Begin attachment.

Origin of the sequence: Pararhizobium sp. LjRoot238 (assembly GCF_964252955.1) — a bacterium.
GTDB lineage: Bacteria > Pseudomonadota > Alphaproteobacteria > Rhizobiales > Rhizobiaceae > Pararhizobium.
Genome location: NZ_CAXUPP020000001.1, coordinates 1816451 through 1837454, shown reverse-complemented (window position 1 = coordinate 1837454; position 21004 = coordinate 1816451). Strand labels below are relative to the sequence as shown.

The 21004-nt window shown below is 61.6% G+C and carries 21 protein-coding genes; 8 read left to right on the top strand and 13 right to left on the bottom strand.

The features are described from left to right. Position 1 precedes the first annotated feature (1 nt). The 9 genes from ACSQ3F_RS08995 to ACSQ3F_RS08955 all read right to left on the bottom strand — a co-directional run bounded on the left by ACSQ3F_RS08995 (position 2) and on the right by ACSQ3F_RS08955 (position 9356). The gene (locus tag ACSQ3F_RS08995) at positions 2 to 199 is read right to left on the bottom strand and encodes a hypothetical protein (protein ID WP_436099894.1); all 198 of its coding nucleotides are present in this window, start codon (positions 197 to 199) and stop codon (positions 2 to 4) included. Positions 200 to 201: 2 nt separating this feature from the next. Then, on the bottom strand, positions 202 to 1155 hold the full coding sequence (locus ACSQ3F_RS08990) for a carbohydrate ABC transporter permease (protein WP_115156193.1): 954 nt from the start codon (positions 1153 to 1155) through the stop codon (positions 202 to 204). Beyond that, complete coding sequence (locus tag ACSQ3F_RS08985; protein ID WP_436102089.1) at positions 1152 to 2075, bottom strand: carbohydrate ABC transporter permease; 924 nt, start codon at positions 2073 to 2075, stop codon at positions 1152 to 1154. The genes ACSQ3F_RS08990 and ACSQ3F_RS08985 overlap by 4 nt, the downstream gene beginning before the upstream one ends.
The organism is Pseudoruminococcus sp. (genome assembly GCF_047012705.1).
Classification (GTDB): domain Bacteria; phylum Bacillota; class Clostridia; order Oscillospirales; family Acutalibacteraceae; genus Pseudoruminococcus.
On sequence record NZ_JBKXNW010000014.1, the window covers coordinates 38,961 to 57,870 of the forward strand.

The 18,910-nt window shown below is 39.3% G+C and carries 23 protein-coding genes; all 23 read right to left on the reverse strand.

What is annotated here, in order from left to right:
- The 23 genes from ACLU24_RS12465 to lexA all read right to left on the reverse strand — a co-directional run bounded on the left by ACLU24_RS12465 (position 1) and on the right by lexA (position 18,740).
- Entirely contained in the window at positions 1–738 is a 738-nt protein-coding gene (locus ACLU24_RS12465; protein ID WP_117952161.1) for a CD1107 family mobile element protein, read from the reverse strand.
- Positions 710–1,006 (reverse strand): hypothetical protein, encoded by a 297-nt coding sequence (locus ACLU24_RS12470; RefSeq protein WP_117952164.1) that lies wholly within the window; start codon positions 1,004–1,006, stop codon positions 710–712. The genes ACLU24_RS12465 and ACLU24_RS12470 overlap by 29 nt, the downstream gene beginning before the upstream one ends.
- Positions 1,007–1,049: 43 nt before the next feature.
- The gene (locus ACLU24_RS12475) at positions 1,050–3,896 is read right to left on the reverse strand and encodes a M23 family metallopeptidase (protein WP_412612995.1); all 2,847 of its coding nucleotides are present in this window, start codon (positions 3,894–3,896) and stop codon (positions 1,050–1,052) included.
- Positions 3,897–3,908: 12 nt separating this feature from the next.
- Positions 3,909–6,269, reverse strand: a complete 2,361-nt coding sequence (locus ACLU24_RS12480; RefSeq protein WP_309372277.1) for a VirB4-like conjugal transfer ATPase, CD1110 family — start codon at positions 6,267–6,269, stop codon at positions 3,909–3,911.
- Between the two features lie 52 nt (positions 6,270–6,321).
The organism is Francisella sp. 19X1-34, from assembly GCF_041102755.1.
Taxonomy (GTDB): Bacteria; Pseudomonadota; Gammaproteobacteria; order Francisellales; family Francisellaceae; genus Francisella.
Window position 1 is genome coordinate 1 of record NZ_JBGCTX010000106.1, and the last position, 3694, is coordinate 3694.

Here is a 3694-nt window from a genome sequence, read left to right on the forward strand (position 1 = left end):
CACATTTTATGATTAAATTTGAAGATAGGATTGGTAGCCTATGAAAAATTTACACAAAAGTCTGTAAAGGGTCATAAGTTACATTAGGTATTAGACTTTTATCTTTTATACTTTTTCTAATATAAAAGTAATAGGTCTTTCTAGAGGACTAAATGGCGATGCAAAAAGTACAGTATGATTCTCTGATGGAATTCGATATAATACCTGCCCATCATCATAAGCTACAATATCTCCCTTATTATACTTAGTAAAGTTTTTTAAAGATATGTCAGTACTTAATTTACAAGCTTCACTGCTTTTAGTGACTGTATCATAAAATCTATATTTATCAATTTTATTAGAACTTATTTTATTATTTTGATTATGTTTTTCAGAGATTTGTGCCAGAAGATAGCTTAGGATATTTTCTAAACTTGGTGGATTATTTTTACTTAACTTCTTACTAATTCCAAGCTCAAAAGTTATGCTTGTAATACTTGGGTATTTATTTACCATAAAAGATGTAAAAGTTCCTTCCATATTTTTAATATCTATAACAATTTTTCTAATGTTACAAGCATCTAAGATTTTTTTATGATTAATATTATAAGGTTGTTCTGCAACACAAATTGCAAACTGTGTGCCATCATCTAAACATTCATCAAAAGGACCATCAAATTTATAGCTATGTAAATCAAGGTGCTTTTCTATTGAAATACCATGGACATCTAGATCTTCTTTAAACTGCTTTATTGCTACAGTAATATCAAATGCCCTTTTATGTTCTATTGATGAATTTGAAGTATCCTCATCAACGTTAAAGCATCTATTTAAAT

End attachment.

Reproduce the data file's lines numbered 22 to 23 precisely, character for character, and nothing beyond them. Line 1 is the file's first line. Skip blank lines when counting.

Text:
Here is a 3694-nt window from a genome sequence, read left to right on the forward strand (position 1 = left end):
CACATTTTATGATTAAATTTGAAGATAGGATTGGTAGCCTATGAAAAATTTACACAAAAGTCTGTAAAGGGTCATAAGTTACATTAGGTATTAGACTTTTATCTTTTATACTTTTTCTAATATAAAAGTAATAGGTCTTTCTAGAGGACTAAATGGCGATGCAAAAAGTACAGTATGATTCTCTGATGGAATTCGATATAATACCTGCCCATCATCATAAGCTACAATATCTCCCTTATTATACTTAGTAAAGTTTTTTAAAGATATGTCAGTACTTAATTTACAAGCTTCACTGCTTTTAGTGACTGTATCATAAAATCTATATTTATCAATTTTATTAGAACTTATTTTATTATTTTGATTATGTTTTTCAGAGATTTGTGCCAGAAGATAGCTTAGGATATTTTCTAAACTTGGTGGATTATTTTTACTTAACTTCTTACTAATTCCAAGCTCAAAAGTTATGCTTGTAATACTTGGGTATTTATTTACCATAAAAGATGTAAAAGTTCCTTCCATATTTTTAATATCTATAACAATTTTTCTAATGTTACAAGCATCTAAGATTTTTTTATGATTAATATTATAAGGTTGTTCTGCAACACAAATTGCAAACTGTGTGCCATCATCTAAACATTCATCAAAAGGACCATCAAATTTATAGCTATGTAAATCAAGGTGCTTTTCTATTGAAATACCATGGACATCTAGATCTTCTTTAAACTGCTTTATTGCTACAGTAATATCAAATGCCCTTTTATGTTCTATTGATGAATTTGAAGTATCCTCATCAACGTTAAAGCATCTATTTAAAT